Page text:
Stay onside with a retail buyer when pitching your product for category review by never saying the things they hate. Retail buyers constantly receive pitches from start-ups and large business alike for shelf space in their stores.
You have done the hard work and have secured a face-to-face meeting with a buyer. So, stay onside with these decision-makers. Never say these 6 things!
Number One: “We have made no change to the range.”
A retail buyer is always looking for innovation. Innovation could be a category disruption or product renovation. Retailers are receptive to packaging renovations such as a new flavour or a new pack size.
Retailers will see added value in packaging they can proudly showcase on the shelf. So, try introducing improved sustainability in the packaging as a way to negotiate increased shelf space.
Innovation could also be at the Point of Sale (POS) to increase shoppers’ attention and increase visibility. This could be achieved with shelf talkers, headers, shelf strips etc. But be mindful of the retailer’s policy and restrictions for POS.
Number Two: “We found that …” without proof.
A retail buyer will love research results but not speculation. So, collect real data. The more data you collect, the stronger your argument will be. It may just be store visits that informs you research. But anything you say should be backed up with evidence. Take photos and include these images in your report. The more stores you visit, the more prepared you will be. Remember to include the retailer buyer’s stores – not their competitors.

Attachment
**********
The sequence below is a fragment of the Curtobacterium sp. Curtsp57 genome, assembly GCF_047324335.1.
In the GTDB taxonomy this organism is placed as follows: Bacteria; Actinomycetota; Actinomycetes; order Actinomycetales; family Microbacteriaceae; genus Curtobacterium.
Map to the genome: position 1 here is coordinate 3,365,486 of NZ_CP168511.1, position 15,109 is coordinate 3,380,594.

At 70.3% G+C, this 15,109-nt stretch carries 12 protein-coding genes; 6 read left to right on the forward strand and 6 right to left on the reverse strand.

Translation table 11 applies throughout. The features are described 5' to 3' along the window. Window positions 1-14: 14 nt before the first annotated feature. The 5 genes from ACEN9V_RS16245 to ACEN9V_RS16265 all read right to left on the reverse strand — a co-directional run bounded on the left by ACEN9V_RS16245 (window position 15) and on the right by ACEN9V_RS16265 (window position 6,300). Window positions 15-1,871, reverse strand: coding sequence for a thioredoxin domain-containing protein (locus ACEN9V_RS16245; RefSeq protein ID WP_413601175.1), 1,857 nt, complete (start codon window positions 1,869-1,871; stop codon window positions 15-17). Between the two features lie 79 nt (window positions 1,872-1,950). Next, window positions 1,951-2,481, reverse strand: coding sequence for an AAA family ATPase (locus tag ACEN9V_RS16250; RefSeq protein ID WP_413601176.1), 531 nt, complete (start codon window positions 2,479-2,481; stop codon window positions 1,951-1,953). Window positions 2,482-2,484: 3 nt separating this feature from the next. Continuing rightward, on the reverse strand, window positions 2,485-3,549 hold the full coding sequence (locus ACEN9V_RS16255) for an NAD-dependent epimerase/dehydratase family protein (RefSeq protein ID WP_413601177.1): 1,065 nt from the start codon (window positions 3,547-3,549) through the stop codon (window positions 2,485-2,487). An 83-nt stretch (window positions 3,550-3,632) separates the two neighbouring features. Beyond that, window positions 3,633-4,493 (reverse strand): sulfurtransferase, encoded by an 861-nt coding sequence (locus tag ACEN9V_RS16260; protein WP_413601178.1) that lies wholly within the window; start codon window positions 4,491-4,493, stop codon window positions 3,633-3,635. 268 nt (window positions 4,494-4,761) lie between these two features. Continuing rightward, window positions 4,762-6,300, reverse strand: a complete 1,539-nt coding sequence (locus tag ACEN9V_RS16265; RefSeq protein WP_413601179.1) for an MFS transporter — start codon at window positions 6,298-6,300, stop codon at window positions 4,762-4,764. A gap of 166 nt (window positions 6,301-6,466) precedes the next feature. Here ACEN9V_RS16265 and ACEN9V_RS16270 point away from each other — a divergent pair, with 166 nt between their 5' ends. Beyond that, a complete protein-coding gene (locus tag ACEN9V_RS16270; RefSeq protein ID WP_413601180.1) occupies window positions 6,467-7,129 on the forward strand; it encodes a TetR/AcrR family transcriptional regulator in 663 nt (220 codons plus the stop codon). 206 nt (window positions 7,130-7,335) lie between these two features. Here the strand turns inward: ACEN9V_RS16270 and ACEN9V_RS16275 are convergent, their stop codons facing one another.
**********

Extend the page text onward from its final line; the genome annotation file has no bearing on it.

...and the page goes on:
Number Three: “We are using existing packaging from our overseas market.”
Retail buyers want to see packaging designed for the Australian market. They may not support overseas designs because they do not have the right labelling requirements. This could be enough to quickly dismiss your product range. Furthermore, overseas designs do not always resonate with Australian shoppers. This is because they use unfamiliar image styles or graphics.
Number Four: “We have included all the features and benefits on the packaging.”
This may sound like a good idea but in a retailer’s eye this means cluttered pack design that tries to say too much. You will have them offside before they even see the pack. Try instead to call out the most important points that speak directly to the target audience.
Number Five: “We have not included a recycling graphic.”
Packaging should clearly indicate appropriate disposal or environmental claims in the form of a graphic, statement or symbol. There is no law to say you must use any “official” symbols, as long as you do not make any false claims. However, retail buyers will be impressed with packaging that adopts the Australasian Recycling Label (ARL) Program.
Number Six: “We don’t have a planned advertising campaign yet.”
Retail buyers want to know that your product will be advertised to consumers. You do not have to book the advertising before the review but have a plan ready to talk through. Show them your social media ad content or a concept print media advertisement. They want to be sure that you will promote the product while they stock it.
Would you like to work with brand designers who understand how to impress retail buyers with a killer packaging design?
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